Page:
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Why Fisker Left Fisker: Would Have Been 'Wrong To Stay'

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Henrik Fisker

Henrik Fisker

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The news that Henrik Fisker had left Fisker Automotive came on Wednesday, leaving electric-car advocates and Fisker Karma fans wondering just what had happened.

Fisker himself cited "major disagreements" over the company's "business strategy."

A statement released within hours by Fisker Automotive thanked him for his work, but said his departure "is not expected to impact the Company's pursuit of strategic partnerships and financing."

Now, in an interview Friday with The Detroit News, Henrik Fisker has expanded very slightly on the circumstances behind his resignation as executive chairman.

The 49-year-old designer told reporter David Shepardson that it would have been "wrong to stay," citing "major disagreements with the current executive management."

Specifically, that would be current CEO Tony Posawatz, who was named to that position last August after a five-year tenure as a development executive for the Chevrolet Volt--the only other range-extended electric car beside the Karma to reach the market.

According to the newspaper, Fisker countered speculation that he was leaving because the company was about to be sold to a Chinese firm.

He said that the disagreement was about the company's future "business strategy," and "not specifically about the sale" of Fisker--which may be a foregone conclusion at this point.

Fisker told Shepardson he was proud of what he and the company had accomplished, calling the Fisker Automotive team's performance "fantastic" through a series of delays, setbacks, and misfortunes.

Among others, those included a scathing review by Consumer Reports of the Fisker Karma last September, at least two fires later attributed to a faulty cooling fan, and the destruction of 300-plus Karmas on a Newark dock during Superstorm Sandy.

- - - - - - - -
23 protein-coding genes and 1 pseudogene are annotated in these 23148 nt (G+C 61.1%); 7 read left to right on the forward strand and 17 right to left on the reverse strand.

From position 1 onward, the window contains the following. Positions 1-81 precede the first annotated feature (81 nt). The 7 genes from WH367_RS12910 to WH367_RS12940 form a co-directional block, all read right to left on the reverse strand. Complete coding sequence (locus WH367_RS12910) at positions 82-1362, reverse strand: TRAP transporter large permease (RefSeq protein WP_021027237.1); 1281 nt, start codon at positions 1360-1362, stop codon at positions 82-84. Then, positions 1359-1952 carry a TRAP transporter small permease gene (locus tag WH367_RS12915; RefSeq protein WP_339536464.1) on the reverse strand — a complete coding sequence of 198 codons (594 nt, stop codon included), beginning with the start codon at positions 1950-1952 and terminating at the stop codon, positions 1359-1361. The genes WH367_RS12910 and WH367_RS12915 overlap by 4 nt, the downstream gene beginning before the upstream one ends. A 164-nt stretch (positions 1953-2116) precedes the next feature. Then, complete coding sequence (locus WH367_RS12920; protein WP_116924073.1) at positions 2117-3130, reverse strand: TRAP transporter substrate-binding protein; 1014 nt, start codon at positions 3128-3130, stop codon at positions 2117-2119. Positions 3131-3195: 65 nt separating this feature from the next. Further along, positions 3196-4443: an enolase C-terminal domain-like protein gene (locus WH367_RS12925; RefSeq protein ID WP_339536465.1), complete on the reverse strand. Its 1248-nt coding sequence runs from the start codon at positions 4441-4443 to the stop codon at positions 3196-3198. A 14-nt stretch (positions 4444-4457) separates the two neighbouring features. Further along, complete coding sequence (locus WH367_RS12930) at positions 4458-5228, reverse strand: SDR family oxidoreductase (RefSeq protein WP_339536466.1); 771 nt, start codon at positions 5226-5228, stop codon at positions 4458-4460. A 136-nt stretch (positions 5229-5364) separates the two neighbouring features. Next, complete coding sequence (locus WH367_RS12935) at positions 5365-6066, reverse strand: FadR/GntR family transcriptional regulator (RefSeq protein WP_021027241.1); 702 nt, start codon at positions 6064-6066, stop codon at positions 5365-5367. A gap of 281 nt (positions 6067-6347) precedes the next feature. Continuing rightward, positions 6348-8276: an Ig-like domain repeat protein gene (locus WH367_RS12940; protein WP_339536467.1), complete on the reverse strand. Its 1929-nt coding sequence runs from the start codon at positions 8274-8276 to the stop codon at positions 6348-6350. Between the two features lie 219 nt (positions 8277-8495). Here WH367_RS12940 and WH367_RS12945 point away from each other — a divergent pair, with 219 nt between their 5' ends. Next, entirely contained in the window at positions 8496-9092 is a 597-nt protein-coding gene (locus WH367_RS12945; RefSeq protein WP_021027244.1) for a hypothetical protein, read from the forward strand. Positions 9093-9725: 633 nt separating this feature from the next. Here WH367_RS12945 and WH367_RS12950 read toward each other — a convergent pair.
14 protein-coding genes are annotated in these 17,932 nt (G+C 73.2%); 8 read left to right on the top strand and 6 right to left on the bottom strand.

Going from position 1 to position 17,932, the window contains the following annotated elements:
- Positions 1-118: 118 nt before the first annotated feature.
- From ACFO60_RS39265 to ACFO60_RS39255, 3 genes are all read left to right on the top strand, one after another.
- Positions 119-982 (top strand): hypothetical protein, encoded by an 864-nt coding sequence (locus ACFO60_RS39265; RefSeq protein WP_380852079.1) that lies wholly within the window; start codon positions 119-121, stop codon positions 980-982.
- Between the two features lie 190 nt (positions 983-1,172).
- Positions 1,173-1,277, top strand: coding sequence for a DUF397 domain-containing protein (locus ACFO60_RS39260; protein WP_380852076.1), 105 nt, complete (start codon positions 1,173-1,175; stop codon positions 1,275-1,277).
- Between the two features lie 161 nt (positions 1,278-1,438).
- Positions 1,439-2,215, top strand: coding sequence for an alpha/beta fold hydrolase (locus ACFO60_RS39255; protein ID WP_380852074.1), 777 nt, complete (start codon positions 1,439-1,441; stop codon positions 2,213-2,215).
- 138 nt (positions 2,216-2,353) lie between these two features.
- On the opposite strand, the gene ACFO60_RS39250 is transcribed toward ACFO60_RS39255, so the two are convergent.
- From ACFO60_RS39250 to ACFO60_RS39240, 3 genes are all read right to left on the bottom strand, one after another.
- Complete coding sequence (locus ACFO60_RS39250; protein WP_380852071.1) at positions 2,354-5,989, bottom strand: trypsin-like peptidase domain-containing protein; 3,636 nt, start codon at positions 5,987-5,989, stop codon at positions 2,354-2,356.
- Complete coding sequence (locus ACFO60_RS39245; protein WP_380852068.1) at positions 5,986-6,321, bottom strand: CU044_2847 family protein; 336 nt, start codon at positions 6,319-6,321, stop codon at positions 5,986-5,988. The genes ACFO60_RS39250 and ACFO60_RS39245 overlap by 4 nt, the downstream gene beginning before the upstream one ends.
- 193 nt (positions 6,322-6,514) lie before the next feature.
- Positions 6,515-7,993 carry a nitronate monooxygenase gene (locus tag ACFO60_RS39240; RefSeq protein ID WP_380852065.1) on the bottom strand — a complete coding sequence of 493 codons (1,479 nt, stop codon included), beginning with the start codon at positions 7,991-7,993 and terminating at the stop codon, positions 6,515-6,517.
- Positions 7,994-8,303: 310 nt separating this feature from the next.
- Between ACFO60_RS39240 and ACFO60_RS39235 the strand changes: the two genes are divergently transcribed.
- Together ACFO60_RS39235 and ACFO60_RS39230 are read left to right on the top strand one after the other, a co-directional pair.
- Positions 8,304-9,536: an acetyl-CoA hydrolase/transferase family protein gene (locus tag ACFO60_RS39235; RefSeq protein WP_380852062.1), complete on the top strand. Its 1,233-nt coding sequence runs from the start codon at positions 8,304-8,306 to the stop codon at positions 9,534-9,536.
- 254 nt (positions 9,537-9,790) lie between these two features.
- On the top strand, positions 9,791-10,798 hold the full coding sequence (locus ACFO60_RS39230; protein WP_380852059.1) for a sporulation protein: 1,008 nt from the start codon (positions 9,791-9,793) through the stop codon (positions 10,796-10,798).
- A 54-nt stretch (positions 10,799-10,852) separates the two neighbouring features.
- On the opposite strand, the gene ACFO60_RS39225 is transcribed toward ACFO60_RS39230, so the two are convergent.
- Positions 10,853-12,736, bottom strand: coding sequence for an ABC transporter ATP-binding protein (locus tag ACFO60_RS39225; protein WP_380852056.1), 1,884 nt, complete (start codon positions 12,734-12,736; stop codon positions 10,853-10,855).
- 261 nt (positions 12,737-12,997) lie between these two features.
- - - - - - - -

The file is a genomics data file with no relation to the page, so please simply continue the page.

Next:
He expressed regret that the Fisker team's many achievements--including designing and producing a car of which 2,000 or more were sold on four continents--had been overshadowed by those events and the negative media coverage they received.

Meanwhile, Fisker itself hasn't built a car since the summer of 2012, when its lithium-ion cell supplier A123 Systems declared bankruptcy.

Henrik Fisker launches 2013 Fisker Surf, Frankfurt Motor Show, September 2011

Henrik Fisker launches 2013 Fisker Surf, Frankfurt Motor Show, September 2011

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A123 was also purchased by a Chinese firm, and is awaiting approval of the sale agreement from bankruptcy court.

It remains unclear whether Fisker Automotive will ever make cars again.

CEO Posawatz had set a goal of the end of February--now two weeks past--to close a deal for further investment or sale of the company.

But whether it will be sold as a viable carmaker or simply for the intellectual property involved in its range-extended electric drive system is open to question.

Still, Henrik Fisker will continue to drive the range-extended electric car he designed.

Shepardson notes that Fisker's departure from the company that bears his name meant he had to turn in his company car--a Karma, naturally.

But following his resignation, the article says, he walked into a Fisker dealership in Santa Monica, California, and bought a brand-new blue 2012 Fisker Karma.

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  1. One way or another, founders get gently pushed away and the future of companies depend on the ratio of MBA and product passionate people working.

    In Fisker Automotive's case, either it would have been part of a greater alliance or other strategic group, or a PHEV/EV automobile consulting firm. Either way, at some point, founders get taken out of the picture, even Steve ;)
     
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